Effects of bonus share issues on stock returns of firms listed at the Nairobi securities exchange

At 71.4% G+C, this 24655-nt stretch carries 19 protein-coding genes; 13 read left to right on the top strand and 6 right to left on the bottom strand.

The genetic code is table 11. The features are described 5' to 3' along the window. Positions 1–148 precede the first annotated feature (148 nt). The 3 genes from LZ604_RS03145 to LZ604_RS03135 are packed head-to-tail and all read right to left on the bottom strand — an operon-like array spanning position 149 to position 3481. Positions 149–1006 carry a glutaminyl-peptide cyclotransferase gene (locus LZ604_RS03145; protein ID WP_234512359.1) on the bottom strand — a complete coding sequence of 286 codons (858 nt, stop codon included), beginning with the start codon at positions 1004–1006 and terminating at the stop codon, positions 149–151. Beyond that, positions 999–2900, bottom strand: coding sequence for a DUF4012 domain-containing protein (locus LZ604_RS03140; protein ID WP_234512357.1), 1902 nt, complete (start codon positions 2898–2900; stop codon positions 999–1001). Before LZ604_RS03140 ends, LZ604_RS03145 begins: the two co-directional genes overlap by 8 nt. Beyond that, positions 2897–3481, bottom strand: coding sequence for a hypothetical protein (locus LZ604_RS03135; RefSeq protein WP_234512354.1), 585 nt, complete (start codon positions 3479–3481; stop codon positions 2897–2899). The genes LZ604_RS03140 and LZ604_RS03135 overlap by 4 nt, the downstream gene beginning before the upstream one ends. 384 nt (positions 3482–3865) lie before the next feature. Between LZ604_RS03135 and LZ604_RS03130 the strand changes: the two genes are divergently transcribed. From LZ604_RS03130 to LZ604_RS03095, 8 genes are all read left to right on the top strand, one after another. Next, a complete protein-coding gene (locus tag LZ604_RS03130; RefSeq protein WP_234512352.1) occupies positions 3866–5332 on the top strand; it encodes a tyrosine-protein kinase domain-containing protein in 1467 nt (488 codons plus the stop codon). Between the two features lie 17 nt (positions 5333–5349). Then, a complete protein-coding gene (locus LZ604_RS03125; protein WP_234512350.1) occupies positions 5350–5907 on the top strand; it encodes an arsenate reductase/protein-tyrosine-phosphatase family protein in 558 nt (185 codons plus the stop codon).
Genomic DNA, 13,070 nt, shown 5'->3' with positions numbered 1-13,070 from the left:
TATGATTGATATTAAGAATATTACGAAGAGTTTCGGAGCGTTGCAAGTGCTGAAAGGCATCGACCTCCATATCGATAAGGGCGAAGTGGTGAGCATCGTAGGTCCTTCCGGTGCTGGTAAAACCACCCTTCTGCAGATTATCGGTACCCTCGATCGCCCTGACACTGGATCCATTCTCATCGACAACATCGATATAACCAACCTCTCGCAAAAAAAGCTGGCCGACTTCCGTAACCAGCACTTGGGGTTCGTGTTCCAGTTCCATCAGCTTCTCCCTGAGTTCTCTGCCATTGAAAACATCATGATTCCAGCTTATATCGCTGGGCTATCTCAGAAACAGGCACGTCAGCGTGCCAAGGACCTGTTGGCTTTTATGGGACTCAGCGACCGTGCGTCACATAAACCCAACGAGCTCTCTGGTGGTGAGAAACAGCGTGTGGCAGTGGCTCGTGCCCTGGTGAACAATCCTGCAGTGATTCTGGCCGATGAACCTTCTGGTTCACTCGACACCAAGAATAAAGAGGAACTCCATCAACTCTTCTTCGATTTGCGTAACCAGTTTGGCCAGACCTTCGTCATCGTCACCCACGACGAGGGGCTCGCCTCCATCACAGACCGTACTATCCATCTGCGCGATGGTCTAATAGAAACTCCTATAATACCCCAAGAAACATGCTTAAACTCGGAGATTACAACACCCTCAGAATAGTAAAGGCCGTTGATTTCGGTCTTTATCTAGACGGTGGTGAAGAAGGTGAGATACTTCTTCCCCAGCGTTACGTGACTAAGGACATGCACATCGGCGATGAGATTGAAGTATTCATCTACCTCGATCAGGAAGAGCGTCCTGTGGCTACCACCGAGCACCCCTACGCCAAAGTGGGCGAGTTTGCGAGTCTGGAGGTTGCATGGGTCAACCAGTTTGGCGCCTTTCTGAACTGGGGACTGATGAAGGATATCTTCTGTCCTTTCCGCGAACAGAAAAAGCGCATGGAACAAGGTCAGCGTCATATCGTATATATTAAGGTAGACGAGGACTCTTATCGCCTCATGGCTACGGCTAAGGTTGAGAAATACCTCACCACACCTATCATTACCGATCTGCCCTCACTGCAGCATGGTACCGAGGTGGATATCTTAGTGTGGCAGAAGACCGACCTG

The arrival of new information releases are generally associated with increased trading volume, significant abnormal returns, increased security returns variability, and changes in systematic risk. A bonus share issue is a signal that the company is in a position to service its larger equity. The management would not have issued these shares if it was not confident of being able to increase its profits and distribute dividends on all these shares in the future (Charles, 2006). Most of the studies seem to agree that markets are fairly efficient in the sense that prices adjust very quickly to public news disclosure (Woodruff and Senchack, 1988). The objective of this study was to determine the effects of bonus share issues on stock returns for firms listed in the NSE. An event study research design was used in the study. The population under study comprised all companies quoted in the NSE which are currently 62 in number. A total of 17 companies from various sectors which had issued bonuses during the study period between 2008 and 2012 were investigated. Secondary data was used collected from the NSE hand books. Event study was used in data analysis. Event study is an empirical analysis that is normally used to measure the effect of an event on stock prices (returns). The study analysed the returns of the shares for 61 days, 30 days before and 30 days after the bonus issue announcement. The study found that bonus issue announcements led to statistically significant positive abnormal returns around announcement dates. Therefore, showing the Kenyan market reacted positively to bonus issue announcements. There was an increase in volumes of shares traded after bonus issue as compared to those before the bonus issue. Results of the cumulative abnormal returns indicated that there is a positive cumulative abnormal return across the different event windows.